And so on. (Yeah, that's why they chose to hold their conference in San Juan in late November, when the average high temp is 86º F. – because it offers a great opportunity to contemplate poverty and imperialism.) If the American Studies classroom is a site of professional proselytizing, the annual ASA conference, as the program makes blindingly clear, isn't about exchanging ideas (these profs have nothing fresh to say to one another) but about foregathering, much like the College of Cardinals, to recite together the canonical prayers and creeds, all of which recycle, in a mindless mush, the same handful of terms. A sampling of session titles: “Imperial Epistemes," “Comparative Colonialisms,” “Aesthetic Capitalism and the Waning of American Empire,” “Pedagogies of Empire,” “Technologies of Empire and Resistance,” and “The Trauma of Empire, Race, and Resistance.” (In addition, the conference also included such diversions as an “Environmental Justice Tour” and an “Anti-Imperialist Film Festival.”)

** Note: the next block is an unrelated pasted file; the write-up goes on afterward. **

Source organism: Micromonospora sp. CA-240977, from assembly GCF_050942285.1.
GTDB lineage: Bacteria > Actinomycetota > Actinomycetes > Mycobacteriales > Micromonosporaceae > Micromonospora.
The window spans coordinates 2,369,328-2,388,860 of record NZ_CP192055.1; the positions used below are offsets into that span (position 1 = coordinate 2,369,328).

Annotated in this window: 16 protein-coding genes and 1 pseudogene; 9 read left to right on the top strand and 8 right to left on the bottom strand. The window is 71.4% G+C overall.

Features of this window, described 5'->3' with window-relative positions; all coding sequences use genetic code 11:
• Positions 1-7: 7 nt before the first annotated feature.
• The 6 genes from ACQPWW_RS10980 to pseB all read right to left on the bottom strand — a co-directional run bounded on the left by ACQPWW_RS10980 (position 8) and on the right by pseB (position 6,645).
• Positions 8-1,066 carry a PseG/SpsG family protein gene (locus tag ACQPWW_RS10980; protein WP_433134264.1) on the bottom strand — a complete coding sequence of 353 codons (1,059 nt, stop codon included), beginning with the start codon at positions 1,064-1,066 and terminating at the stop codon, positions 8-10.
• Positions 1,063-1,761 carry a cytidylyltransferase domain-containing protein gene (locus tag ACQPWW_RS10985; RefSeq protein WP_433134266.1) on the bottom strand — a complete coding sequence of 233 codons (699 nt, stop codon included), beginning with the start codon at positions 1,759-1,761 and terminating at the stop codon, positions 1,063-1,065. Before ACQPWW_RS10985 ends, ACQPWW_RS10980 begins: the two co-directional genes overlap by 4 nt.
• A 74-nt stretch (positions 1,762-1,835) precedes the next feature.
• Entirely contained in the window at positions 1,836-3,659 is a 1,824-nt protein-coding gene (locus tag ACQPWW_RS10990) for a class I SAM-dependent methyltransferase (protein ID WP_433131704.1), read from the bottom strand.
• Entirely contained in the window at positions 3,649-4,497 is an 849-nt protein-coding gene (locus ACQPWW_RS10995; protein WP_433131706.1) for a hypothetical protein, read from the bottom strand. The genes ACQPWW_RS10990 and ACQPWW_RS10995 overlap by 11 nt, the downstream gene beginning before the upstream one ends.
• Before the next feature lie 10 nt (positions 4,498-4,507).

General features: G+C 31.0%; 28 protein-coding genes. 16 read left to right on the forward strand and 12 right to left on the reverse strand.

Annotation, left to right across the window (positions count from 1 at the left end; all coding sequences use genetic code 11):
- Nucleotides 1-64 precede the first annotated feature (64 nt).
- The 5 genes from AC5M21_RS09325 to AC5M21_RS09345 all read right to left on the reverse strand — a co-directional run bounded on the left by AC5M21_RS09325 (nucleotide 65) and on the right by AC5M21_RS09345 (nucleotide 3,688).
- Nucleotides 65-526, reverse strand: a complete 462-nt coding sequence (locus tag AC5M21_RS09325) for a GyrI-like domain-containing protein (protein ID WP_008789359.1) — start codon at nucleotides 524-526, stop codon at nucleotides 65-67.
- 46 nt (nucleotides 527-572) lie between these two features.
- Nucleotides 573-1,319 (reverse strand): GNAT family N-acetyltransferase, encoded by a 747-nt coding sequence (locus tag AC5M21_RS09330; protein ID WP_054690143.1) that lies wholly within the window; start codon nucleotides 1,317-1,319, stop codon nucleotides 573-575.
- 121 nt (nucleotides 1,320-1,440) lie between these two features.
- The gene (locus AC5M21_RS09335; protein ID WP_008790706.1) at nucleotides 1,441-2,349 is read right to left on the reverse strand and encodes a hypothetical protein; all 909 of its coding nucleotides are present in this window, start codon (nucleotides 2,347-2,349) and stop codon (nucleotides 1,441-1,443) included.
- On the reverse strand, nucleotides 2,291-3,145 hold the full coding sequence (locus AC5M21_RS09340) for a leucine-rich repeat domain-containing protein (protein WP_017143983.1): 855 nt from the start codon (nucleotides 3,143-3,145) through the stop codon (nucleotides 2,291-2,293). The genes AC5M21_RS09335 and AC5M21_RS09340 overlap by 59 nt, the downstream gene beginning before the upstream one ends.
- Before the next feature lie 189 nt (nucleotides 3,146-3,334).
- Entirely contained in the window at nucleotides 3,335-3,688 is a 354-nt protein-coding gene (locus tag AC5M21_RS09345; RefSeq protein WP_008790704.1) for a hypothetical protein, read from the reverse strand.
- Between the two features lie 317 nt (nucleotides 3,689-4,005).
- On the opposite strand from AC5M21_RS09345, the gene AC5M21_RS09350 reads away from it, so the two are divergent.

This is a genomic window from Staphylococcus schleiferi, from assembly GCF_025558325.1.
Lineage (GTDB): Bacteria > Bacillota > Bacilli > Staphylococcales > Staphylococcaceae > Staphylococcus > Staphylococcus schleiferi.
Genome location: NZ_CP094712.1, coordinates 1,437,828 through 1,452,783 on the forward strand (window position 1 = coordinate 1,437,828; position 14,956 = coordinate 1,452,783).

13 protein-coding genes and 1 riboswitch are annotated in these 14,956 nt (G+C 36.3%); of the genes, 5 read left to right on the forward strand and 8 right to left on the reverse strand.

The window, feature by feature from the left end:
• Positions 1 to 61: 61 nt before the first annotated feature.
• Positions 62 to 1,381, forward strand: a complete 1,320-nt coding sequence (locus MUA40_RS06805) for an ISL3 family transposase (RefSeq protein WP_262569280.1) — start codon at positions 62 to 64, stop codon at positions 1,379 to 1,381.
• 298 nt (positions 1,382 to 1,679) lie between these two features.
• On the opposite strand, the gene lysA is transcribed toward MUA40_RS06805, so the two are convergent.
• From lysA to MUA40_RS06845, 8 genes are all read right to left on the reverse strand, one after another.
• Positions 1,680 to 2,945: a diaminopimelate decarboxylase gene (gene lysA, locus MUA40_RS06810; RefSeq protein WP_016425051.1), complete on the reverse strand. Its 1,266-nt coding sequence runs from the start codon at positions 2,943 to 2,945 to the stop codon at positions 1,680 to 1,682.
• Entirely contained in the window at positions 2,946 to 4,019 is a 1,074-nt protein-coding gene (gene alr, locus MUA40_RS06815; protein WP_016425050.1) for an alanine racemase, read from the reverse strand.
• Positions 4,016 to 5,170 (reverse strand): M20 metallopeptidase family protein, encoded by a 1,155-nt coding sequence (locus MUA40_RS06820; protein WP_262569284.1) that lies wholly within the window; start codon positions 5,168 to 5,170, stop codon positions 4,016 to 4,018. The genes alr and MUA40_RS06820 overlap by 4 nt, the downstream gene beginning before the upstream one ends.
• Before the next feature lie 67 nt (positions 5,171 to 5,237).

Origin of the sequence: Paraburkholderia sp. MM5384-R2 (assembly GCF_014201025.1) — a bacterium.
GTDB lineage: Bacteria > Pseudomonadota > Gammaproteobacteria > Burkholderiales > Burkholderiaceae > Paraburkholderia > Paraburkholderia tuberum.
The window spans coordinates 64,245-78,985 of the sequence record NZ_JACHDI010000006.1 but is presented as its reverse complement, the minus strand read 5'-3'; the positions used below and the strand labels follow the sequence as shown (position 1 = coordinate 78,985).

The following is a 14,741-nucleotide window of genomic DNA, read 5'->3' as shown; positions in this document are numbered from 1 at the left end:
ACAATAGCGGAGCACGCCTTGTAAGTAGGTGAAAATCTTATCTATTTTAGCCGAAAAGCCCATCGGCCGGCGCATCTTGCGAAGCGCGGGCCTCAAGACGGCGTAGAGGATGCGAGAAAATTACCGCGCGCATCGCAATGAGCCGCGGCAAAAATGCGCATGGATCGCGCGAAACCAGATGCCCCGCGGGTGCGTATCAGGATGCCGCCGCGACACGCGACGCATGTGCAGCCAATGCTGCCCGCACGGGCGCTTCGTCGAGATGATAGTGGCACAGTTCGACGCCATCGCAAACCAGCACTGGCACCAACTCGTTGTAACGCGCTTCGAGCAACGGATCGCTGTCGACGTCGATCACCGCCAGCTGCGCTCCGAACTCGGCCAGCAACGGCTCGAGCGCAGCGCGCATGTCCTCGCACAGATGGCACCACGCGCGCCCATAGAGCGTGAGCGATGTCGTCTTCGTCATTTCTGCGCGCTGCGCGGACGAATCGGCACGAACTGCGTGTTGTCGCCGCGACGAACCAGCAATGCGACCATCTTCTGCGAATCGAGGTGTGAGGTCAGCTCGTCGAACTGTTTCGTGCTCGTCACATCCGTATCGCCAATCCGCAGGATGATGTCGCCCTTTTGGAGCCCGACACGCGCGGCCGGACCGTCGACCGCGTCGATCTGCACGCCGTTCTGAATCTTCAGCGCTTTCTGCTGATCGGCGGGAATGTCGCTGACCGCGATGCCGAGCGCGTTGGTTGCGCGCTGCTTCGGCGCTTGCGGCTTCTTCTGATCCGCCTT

The latest news is that Harvard, Yale, and several other colleges have condemned the ASA's boycott of Israel. One wonders, however, how the American Studies faculties at these colleges come down on the issue. Look at the website of Yale's American Studies program and you'll find a picture of – guess what? The Statue of Liberty? Abraham Lincoln? The Declaration of Independence? No. What you'll find is a 1939 Dorothea Lange photo of several poor black men on the front porch of a shack (which, as we can tell from the ads for Chesterfields, Old Gold, Camel, and Coca-Cola, is a general store). Lange's photos of Depression hardship are an important part of the American documentary record, but American Studies today places such images front and center, in the service of presenting America – the richest country in human history – as a poverty-ridden capitalist inferno. Randomly pick a few names out of Yale's American Studies roster and look them up, and you'll soon get a pretty good idea of where these folks are coming from. Michael Denning, for example, started his career as a member of something called the Marxist Literary Group; a recent essay by him in the New Left Review began with the statement: “Under capitalism, the only thing worse than being exploited is not being exploited.” Then there's Inderpal Grewal, who, as it happens, gave a presentation I attended in Berkeley three years ago. Faulting the Bush administration for “utiliz[ing] feminist discourses [i.e. criticizing Islamic patriarchy] to justify the war on terror,” she charged that GIs who thought they were helping oppressed women by fighting the Taliban were, in fact, depriving those women of “dignity” and “agency.” Young Americans; Grewal suggested, should volunteer in their own communities; she didn't say outright that they should ignore the oppression of women under Islam, but that was the point. That's American Studies in a nutshell.